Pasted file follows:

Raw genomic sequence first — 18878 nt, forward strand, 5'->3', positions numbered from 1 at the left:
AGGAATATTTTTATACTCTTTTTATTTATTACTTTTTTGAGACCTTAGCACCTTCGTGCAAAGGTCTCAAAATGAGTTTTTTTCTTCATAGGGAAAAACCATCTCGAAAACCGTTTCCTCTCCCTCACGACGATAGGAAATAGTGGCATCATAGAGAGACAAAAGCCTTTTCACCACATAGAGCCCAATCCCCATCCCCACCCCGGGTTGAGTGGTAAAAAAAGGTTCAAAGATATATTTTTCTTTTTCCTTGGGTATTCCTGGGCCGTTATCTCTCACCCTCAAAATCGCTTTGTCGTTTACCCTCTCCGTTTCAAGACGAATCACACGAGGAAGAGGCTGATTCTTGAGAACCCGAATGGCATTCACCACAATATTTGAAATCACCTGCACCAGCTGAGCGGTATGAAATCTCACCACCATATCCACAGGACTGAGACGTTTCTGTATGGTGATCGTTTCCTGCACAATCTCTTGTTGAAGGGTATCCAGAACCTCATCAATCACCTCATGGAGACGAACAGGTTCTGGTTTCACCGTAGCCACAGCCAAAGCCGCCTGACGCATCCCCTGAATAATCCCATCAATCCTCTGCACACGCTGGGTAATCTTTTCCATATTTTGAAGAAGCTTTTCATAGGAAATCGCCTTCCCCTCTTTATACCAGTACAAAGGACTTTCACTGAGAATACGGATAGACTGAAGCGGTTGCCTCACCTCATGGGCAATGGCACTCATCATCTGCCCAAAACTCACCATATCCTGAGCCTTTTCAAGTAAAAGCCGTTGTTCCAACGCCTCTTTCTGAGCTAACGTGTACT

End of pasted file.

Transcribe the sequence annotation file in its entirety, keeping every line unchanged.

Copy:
Raw genomic sequence first — 18878 nt, forward strand, 5'->3', positions numbered from 1 at the left:
AGGAATATTTTTATACTCTTTTTATTTATTACTTTTTTGAGACCTTAGCACCTTCGTGCAAAGGTCTCAAAATGAGTTTTTTTCTTCATAGGGAAAAACCATCTCGAAAACCGTTTCCTCTCCCTCACGACGATAGGAAATAGTGGCATCATAGAGAGACAAAAGCCTTTTCACCACATAGAGCCCAATCCCCATCCCCACCCCGGGTTGAGTGGTAAAAAAAGGTTCAAAGATATATTTTTCTTTTTCCTTGGGTATTCCTGGGCCGTTATCTCTCACCCTCAAAATCGCTTTGTCGTTTACCCTCTCCGTTTCAAGACGAATCACACGAGGAAGAGGCTGATTCTTGAGAACCCGAATGGCATTCACCACAATATTTGAAATCACCTGCACCAGCTGAGCGGTATGAAATCTCACCACCATATCCACAGGACTGAGACGTTTCTGTATGGTGATCGTTTCCTGCACAATCTCTTGTTGAAGGGTATCCAGAACCTCATCAATCACCTCATGGAGACGAACAGGTTCTGGTTTCACCGTAGCCACAGCCAAAGCCGCCTGACGCATCCCCTGAATAATCCCATCAATCCTCTGCACACGCTGGGTAATCTTTTCCATATTTTGAAGAAGCTTTTCATAGGAAATCGCCTTCCCCTCTTTATACCAGTACAAAGGACTTTCACTGAGAATACGGATAGACTGAAGCGGTTGCCTCACCTCATGGGCAATGGCACTCATCATCTGCCCAAAACTCACCATATCCTGAGCCTTTTCAAGTAAAAGCCGTTGTTCCAACGCCTCTTTCTGAGCTAACGTGTACT